Obama, State Insurance Officials Discuss Policy Cancellation ‘Fix’
On Wednesday, President Obama convened a meeting with leaders and members of the National Association of Insurance Commissioners to discuss their concerns about the cancellation of some consumers' health plans and the administrative "fix" that Obama unveiled last week, the Washington Post reports (Sun/Kliff, Washington Post, 11/20).
Under Obama's plan, insurers in 2014 would be allowed to continue to sell policies even if they do not meet minimum coverage requirements under the Affordable Care Act. The plan -- which ultimately will be implemented by insurers and state regulators -- triggered a debate among stakeholders and insurers, who argued that it would increase premiums and jeopardize the newly reformed market.
On Friday, President Obama and several White House advisers convened a meeting with 15 insurance executives to discuss implementation strategies for the fix. They conferred about HealthCare.gov and a proposal to allow insurers to enroll consumers directly into plans. The executives unanimously agreed after the meeting that they are willing to work with the Obama administration to address the cancellation issue, while protecting the financial viability of the new market (California Healthline, 11/20).
Obama sought to alleviate the officials' concerns that his policy change would raise premiums and create problems for the insurance market. HHS Secretary Kathleen Sebelius and top White House domestic policy, health care and legal advisers attended the meeting.
However, an NAIC statement issued after the meeting indicated that some members still had concerns with Obama's plan, Reuters report. The statement noted that the NAIC delegation "stressed ... that different rules for different policies would be detrimental to the overall insurance marketplace and could result in higher premiums for consumers, without addressing the underlying concern of gaps in coverage."
NAIC President and Louisiana Insurance Commissioner Jim Donelon noted that the policy change is "creating a level of uncertainty that we must work together to alleviate" (Rampton/Krauskopf, Reuters, 11/20). He said White House officials and the NAIC delegation agreed that the issue is complex and that states likely would make different decisions to address it (AP/Miami Herald, 11/20).
The White House in a statement echoed Donelon's comment and reiterated its pledge to work with state commissioners to maintain protections for consumers and ensure that the insurance markets are competitive. The statement added, "States have different populations with unique needs, and it is up to the insurance commissioner and health insurance companies to decide which insurance products can be offered to existing customers next year" (Reuters, 11/20).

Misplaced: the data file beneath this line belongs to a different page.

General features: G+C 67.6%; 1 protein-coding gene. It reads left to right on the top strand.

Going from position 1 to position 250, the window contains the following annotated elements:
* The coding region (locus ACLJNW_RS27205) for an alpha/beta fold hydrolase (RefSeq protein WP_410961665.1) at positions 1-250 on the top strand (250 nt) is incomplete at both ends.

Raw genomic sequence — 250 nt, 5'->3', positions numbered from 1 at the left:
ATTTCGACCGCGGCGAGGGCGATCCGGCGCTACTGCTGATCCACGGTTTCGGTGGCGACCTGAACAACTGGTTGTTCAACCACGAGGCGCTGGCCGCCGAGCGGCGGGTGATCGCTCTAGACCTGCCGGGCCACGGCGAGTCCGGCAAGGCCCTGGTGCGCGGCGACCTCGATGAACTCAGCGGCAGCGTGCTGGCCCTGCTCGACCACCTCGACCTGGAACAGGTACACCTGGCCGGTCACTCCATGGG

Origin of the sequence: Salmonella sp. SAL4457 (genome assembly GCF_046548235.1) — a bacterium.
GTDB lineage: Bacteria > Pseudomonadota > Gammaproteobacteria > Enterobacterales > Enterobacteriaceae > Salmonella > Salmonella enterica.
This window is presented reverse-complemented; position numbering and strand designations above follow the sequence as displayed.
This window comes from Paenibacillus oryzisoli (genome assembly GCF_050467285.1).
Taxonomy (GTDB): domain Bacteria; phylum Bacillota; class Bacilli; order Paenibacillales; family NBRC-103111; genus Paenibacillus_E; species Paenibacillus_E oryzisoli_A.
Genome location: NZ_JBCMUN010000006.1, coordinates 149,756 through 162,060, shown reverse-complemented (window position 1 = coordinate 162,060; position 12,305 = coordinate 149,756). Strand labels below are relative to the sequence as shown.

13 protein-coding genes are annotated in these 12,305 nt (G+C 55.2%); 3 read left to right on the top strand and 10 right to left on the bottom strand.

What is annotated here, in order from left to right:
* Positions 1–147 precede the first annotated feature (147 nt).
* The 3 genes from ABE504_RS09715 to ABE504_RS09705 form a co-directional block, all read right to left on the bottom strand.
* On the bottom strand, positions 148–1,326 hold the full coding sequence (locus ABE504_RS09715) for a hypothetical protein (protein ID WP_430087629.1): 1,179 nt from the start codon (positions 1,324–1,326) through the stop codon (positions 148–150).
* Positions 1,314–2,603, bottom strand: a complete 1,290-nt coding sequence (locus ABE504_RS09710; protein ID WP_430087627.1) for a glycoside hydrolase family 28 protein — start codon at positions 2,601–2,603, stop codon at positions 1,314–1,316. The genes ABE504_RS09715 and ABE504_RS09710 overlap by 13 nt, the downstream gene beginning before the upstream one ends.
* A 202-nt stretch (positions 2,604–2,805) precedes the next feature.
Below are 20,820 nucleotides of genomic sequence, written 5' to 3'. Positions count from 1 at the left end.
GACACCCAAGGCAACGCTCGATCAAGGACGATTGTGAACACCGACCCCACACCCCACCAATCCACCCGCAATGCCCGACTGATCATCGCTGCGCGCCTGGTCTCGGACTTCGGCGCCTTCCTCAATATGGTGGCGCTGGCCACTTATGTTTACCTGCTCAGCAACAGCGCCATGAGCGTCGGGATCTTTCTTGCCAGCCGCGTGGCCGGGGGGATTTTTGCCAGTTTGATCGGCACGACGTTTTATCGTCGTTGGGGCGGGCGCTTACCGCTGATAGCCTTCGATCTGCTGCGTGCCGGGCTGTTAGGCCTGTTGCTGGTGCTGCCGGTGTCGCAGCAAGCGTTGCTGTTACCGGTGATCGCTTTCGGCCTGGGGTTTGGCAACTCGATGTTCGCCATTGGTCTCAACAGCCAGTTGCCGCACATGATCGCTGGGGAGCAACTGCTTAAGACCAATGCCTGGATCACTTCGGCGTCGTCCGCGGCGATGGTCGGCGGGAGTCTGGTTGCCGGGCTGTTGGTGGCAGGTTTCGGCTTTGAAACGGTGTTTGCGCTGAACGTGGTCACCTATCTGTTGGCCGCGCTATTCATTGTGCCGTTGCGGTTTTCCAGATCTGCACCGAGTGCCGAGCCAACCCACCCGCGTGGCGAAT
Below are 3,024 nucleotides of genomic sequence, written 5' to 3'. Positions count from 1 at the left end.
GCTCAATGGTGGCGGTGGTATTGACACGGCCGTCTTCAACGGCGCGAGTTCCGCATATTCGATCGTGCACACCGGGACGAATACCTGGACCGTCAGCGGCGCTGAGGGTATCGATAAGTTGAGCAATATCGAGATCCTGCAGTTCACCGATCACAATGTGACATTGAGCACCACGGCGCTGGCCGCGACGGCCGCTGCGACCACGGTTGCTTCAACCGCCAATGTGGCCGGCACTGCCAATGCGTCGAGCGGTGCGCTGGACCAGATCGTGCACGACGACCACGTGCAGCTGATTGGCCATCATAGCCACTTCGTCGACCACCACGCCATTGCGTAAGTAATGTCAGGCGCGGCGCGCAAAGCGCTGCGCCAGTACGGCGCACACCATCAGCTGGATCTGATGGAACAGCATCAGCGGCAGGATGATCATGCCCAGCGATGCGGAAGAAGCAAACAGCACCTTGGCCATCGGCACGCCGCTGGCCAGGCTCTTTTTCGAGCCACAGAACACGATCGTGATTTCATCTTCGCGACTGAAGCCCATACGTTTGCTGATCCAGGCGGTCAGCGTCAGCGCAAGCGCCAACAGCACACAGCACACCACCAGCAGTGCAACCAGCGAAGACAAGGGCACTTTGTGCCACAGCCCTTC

States Split on Issue
Since Obama's announcement, nearly half of all states have publicly stated their positions on the policy change, with many pledging to comply with the proposal, The Hill's "RegWatch" reports (Goad, "RegWatch," The Hill, 11/20).
According to the Wall Street Journal, regulators in states that have largely opposed the ACA -- like Florida, North Carolina and Texas -- have said they will allow insurers to reinstate policies that have been discontinued. Meanwhile, at least five states -- Massachusetts, Minnesota, New York, Rhode Island and Washington, which have been supportive of the law and established their own health insurance marketplaces -- have rejected the policy change (Martin et al., Wall Street Journal, 11/20).
On Wednesday, Virginia officials said they do not believe they have the regulatory authority to implement the plan (Washington Post, 11/20).
Insurers Face Challenges in Implementing Plan
Insurers selling policies in states that have agreed to comply with Obama's directive face several barriers, such as a tight deadline to reinstate the policies, identifying and informing consumers whose plans were canceled and determining what to charge for the one-year coverage extension.
According to the Journal, some insurers already had started reassigning or laying off underwriters because the ACA prohibits them from basing premiums on consumers' medical histories. However, those insurers now are rehiring or reinstating those personnel to determine the cost of the policies that must be restored (Wall Street Journal, 11/20).
Unclear How Many Consumers Would Be Affected by Administrative Fix
Meanwhile, the number of individuals who stand to benefit from Obama's administrative fix will be contingent upon whether states with the largest number of policy cancellations -- such as California -- and insurers agree to move forward with the plan, Kaiser Health News reports.
However, it is unclear specifically how many people would benefit, in part because it is not known how many of the 14 million people who purchase their own insurance received cancellation letters. According to estimates from the Associated Press, about 4.2 million people received the letters, with the majority of those living in California, Georgia, Florida and Washington (Appleby, Kaiser Health News, 11/21).This is part of the California Healthline Daily Edition, a summary of health policy coverage from major news organizations. Sign up for an email subscription.